Simple paper test helps assess teens for depression
As headlines of teens suffering at the hands of bullies and its long-term effects continue to emerge along with other adolescent troubles, it’s painfully clear that children’s mental health matters. A new study from a University of Texas Arlington researcher addresses this issue and investigates how a quick test may help get depressed teens the help they need.
The research, published in the May issue of the journal Women’s Healthcare: A Clinical Journal for NPs, finds that primary care settings may be ideal places to screen teens for mental health. An assessment test done in a healthcare provider’s waiting room during a well visit could make a big difference.
A simple paper test called a Center for Epidemiological Studies Depression Scale for Children or CES-DC is widely accepted and would be a fast, reliable way to determine whether a teen needs to be referred for mental health support by a practitioner.
Statistics highlight the need for more attention to this issue. It’s estimated that 5 to 20 percent of teens suffer from depression, however, many don’t receive the necessary treatment. The National Association of Pediatric Nurse Practitioners along with the American Academy of Pediatrics have both promoted screening for mental health problems in primary care.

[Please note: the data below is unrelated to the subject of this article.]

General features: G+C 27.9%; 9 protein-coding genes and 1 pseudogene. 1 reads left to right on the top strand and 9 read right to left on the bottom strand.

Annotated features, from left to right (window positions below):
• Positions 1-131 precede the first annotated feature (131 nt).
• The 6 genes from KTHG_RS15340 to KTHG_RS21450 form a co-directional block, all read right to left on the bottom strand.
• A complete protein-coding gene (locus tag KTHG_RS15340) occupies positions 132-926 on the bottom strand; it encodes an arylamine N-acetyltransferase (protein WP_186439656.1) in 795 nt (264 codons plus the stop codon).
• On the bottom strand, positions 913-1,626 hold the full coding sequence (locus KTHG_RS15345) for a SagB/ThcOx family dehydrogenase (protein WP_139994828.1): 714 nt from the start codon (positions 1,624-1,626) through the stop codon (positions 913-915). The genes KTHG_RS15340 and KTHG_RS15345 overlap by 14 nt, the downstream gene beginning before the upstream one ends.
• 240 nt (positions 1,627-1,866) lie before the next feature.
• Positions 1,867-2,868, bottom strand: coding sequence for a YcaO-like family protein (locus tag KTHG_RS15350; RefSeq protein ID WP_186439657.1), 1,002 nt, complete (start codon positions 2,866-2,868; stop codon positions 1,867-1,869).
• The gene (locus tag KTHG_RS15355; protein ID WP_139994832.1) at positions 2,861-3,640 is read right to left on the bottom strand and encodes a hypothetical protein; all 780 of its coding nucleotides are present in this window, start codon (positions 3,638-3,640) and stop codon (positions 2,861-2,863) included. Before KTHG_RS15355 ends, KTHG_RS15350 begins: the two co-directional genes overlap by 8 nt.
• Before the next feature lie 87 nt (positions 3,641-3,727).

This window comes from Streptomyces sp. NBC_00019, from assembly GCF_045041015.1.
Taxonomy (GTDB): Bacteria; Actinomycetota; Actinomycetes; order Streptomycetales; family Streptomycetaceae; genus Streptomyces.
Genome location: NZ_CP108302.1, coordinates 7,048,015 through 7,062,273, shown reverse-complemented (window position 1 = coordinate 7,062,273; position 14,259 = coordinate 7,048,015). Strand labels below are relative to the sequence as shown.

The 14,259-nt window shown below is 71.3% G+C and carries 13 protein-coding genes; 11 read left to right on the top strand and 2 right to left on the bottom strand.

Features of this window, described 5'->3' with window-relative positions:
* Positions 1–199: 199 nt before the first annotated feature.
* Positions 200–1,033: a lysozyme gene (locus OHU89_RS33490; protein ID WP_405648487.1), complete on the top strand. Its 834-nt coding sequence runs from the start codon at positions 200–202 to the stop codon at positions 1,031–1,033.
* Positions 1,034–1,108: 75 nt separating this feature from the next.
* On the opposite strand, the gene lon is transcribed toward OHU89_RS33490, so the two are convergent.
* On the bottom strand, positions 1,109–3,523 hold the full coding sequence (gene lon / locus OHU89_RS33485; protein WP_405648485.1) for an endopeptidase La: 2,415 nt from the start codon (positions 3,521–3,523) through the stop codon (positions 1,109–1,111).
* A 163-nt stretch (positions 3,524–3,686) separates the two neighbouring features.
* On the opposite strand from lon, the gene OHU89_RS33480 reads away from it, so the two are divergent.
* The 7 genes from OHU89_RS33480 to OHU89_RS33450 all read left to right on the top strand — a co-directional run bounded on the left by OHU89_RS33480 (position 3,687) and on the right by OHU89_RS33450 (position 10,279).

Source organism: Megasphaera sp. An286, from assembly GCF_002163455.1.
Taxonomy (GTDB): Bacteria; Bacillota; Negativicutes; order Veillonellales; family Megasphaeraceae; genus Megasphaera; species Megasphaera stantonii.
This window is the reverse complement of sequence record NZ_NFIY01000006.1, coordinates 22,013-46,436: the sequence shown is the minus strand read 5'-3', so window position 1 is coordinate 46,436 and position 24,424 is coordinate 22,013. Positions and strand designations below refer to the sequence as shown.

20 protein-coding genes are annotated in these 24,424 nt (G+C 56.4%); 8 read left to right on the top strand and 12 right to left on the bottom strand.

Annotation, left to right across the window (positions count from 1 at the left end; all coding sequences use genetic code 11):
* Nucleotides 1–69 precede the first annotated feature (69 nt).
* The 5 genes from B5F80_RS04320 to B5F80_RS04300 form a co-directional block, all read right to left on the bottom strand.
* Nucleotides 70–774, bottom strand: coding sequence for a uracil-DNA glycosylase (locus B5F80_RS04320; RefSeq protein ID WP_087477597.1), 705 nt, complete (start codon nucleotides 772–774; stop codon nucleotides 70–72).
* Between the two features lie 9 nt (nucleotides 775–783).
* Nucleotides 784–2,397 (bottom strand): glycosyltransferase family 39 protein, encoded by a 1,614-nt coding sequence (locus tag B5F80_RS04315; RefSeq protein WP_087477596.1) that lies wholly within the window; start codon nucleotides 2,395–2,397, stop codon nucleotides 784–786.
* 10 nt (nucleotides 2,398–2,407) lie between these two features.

“Getting teens treatment when they need it is essential and has potentially life-saving benefits,” said study author Sharolyn Dihigo in a statement. “Providing this test while a family waits for their appointment can overcome hesitation to talk about the feelings and behaviors linked to depression and lead to treatment success,” said Dihigo, director of UT Arlington’s Doctor of Nursing Practice program.
The CES-DC is free and requires no additional training for anyone who administers the screening. It’s a 20-question assessment that asks teens how their sleep and mood have been affected in the past week.
Dihigo’s study was a systematic review of 14 studies previously conducted by other researchers.
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